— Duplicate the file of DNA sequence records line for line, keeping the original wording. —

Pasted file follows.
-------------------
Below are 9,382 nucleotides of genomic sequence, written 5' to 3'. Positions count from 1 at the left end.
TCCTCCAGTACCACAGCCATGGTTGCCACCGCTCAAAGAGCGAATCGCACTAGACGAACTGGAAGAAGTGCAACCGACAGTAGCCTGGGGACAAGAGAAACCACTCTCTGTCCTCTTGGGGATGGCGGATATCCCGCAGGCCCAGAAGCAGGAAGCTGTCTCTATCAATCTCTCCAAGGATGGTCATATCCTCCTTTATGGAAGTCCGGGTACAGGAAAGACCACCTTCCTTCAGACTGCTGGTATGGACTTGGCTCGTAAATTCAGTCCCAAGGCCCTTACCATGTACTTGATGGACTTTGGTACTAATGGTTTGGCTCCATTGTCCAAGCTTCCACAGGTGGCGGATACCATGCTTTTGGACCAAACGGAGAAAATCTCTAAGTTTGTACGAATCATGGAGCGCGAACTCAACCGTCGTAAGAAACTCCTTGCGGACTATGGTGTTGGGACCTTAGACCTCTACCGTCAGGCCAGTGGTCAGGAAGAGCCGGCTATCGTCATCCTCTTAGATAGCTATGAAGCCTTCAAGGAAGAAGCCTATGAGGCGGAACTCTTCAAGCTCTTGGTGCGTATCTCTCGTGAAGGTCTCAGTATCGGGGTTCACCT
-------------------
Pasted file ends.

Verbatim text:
Below are 9,382 nucleotides of genomic sequence, written 5' to 3'. Positions count from 1 at the left end.
TCCTCCAGTACCACAGCCATGGTTGCCACCGCTCAAAGAGCGAATCGCACTAGACGAACTGGAAGAAGTGCAACCGACAGTAGCCTGGGGACAAGAGAAACCACTCTCTGTCCTCTTGGGGATGGCGGATATCCCGCAGGCCCAGAAGCAGGAAGCTGTCTCTATCAATCTCTCCAAGGATGGTCATATCCTCCTTTATGGAAGTCCGGGTACAGGAAAGACCACCTTCCTTCAGACTGCTGGTATGGACTTGGCTCGTAAATTCAGTCCCAAGGCCCTTACCATGTACTTGATGGACTTTGGTACTAATGGTTTGGCTCCATTGTCCAAGCTTCCACAGGTGGCGGATACCATGCTTTTGGACCAAACGGAGAAAATCTCTAAGTTTGTACGAATCATGGAGCGCGAACTCAACCGTCGTAAGAAACTCCTTGCGGACTATGGTGTTGGGACCTTAGACCTCTACCGTCAGGCCAGTGGTCAGGAAGAGCCGGCTATCGTCATCCTCTTAGATAGCTATGAAGCCTTCAAGGAAGAAGCCTATGAGGCGGAACTCTTCAAGCTCTTGGTGCGTATCTCTCGTGAAGGTCTCAGTATCGGGGTTCACCT